Lurking in the shadowy corners of rooms, it awaits chances to steal its prey’s life force.
Cute! Not. The ghosts of Generation 1 are bad news, considering you can only find them in Lavender Town’s Pokémon Tower, a seemingly endless fountain of material for Creepypasta. I remember them being portrayed as more light-hearted in the Pokémon episode “The Tower of Terror” (you know, the episode where Ash and Pikachu are killed by a falling chandelier?). But the way they’re described in the Pokedex, it seems they’re just as apt to attack humans as they are Pokémon.
But I’d gladly train one and use it in battles. Gengar was too good for the physical realm; it had no use for its pathetically low Attack and Defense stats. It had an obscenely high special attack, and the classic Hypnosis – Dream Eater combo was frightfully fun. Definitely worth hunting down a buddy/obtaining another Game Boy to do the trade-evolution.
# 4: GYARADOS
Ah, Gyarados. The “atrocious” Pokémon. Once you get past its awkward Magikarp phase, this thing is a straight-up kaiju. It weighs over 500 pounds and reaches 21 feet in length (approximately the length of a fully-grown great white shark). And dem fangs. Apparently Gyarados can demolish an entire city on its own. Pokedex entries also allude to Gyarados being the physical embodiment of conflict, violence and war.
Makes sense, because it’s a beast in battle.
Gyarados’ Attack stat stands out the most, but don’t forget about its elemental attacks. Gyarados is a dual Water/Flying Pokémon, but it’s so awesome that it can learn moves like Fire Blast, Thunderbolt, and Hyper Beam. It can also learn Reflect, which literally doubles its Defense stat. So good luck trying to bludgeon it into fainting.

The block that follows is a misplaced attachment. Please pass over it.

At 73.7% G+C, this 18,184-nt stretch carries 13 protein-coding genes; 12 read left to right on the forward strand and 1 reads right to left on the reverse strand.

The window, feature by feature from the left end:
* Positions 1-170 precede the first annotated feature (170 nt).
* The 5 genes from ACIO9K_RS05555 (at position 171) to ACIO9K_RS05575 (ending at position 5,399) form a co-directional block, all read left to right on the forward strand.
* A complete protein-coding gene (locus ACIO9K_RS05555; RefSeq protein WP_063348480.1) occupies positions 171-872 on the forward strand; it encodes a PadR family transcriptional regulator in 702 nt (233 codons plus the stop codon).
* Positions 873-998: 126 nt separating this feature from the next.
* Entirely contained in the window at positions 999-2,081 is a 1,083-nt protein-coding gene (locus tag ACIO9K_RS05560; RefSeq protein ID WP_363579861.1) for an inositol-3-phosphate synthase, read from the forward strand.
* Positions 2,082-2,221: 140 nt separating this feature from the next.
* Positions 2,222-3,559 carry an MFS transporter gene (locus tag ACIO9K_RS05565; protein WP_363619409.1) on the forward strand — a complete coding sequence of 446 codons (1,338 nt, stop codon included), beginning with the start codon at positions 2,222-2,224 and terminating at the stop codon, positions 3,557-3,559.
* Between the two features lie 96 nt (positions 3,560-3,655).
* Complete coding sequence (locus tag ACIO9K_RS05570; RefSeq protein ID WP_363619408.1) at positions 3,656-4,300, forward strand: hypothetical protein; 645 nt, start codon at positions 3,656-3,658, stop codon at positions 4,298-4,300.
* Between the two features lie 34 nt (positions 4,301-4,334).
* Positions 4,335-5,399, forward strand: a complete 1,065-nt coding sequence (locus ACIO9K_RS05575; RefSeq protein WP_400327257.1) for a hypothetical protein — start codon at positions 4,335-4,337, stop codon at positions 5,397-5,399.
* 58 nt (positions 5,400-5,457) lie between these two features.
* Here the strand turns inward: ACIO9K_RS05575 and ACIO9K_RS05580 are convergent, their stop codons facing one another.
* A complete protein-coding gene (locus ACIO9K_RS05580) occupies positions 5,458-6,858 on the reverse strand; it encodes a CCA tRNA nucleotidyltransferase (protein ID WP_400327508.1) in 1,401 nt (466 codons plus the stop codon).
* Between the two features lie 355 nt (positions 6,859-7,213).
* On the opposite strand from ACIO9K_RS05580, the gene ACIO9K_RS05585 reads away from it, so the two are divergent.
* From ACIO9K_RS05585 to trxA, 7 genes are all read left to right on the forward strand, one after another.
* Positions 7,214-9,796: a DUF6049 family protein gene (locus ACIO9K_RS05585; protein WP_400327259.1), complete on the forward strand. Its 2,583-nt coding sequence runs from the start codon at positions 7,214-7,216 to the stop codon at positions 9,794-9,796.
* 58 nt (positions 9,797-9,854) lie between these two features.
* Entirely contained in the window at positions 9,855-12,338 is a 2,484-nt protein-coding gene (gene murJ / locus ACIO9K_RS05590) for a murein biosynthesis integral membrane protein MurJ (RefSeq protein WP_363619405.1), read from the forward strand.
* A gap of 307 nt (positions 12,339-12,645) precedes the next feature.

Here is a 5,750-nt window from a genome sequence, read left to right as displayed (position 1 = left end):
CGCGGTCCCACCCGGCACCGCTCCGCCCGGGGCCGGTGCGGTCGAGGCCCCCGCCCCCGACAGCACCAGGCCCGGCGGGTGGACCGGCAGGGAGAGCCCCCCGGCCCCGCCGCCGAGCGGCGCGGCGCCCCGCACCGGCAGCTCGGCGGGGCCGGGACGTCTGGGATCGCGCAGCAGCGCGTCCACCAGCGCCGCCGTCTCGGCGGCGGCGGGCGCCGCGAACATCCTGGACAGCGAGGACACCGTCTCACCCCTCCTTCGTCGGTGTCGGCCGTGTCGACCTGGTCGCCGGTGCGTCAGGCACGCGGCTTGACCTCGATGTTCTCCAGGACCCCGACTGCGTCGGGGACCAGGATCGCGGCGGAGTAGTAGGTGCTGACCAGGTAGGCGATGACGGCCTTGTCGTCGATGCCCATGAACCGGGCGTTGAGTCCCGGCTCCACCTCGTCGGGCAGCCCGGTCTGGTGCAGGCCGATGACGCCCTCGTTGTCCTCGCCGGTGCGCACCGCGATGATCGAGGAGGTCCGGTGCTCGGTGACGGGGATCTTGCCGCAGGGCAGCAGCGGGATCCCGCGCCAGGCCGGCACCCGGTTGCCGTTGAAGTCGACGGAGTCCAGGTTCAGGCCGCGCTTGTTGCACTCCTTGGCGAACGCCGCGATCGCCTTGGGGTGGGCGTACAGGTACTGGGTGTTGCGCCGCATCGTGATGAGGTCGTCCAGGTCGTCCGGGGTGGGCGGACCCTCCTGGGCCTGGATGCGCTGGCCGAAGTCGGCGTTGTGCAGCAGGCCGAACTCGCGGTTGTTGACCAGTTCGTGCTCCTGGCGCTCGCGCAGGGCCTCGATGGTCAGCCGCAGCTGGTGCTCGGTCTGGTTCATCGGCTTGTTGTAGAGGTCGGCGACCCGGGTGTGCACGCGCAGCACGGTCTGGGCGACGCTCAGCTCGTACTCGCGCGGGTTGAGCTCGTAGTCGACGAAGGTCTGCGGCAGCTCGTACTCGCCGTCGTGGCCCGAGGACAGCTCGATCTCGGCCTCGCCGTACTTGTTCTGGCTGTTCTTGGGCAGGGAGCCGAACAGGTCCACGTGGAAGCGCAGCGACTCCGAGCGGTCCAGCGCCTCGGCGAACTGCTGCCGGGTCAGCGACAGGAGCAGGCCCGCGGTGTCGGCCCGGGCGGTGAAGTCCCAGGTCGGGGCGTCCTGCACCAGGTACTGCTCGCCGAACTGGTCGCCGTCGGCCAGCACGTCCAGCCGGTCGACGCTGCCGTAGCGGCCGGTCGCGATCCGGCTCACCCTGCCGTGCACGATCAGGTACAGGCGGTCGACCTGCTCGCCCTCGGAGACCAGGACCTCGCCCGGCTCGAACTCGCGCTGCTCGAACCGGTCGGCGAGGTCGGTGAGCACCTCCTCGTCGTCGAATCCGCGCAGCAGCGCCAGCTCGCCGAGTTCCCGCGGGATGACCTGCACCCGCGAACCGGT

My buddy Blake rolled with a Gyarados named Medallion when we were kids. I learned to stay away.
# 3: BLASTOISE
Blastoise is, in my opinion, the most underappreciated of the three starter Pokémon for Generation 1. Not as flashy as Charizard nor as Solarbeamy as Venusaur, but it’s still my favorite of the three. Its combination of high defense and the devastating Hydro Pump attack made it a tank in battle. And it is apparently cool enough to use its cannons to spray foes with water and also use them as jet propulsion for high-speed tackles. Genius.
Gary Oak did have a Blastoise on his team. Not that it makes him cool or anything.
# 2: DRAGONITE
Called the first “pseudo-legendary” Pokémon (meaning it was powerful enough to be a legendary but you weren’t limited to catching only one) of Generation 1, Dragonite is an amazing creature. According to the Pokedex they nearly match humans in intelligence, and can fly at incredible speeds.
If you had a Dragonite on your team in Pokémon Blue/Red/Yellow, it meant you were a serious trainer. It seemed like it took forever to train and evolve past the Dragonair stage (unless you were one to make frequent trips back and forth from Veridian City to Cinnabar Island).
Despite being a gentle and kind-hearted Pokémon, it has almost unmatched power in Generation 1. Dragonite had the highest total base stats of all the non-legendary Generation 1 Pokémon. It could shock, freeze, bash, and incinerate its opponents and still have room for dessert. Lance’s Dragonite was always a force to be reckoned with, and unless you knew how to exploit its Flying secondary type, you were likely going to have a tough time against it.
In Generation 2 Dragonite could learn Fly and Outrage, making it even cooler.
# 1: MEWTWO
Was there ever any doubt? Y’all can quote me on this one: Mewtwo is THE most powerful Generation 1 Pokémon, and it remains one of the most powerful ever. As if it weren’t enough that psychics were already the dominant elemental type of Gen 1, Mewtwo is almost unfairly powerful. It still maintains the highest Special Attack stat of all Pokémon (not counting Deoxys and Kyurem’s enhanced forms). It can also learn moves of any elemental type except dragon-type.
How did such a monster come to be? Basically Mewtwo is an evil clone of the legendary Mew, bred and raised solely for battling. Its powers have been genetically pushed to the very limit. And it’s extremely cranky.
Mewtwo is one of my all-time favorites, but I hardly ever use him in the games because he’s just so freakin’ powerful, it almost takes the fun out of the game. I mean, outside of Generation 1 (and arguably Gen 2), nobody else has a chance against Mewtwo. Except maybe Mew.
So there you are, folks! A real-life Super Nerd’s analysis of his top 10 Pokémon. Hope y’all enjoyed this trip down Generation 1 Memory Lane.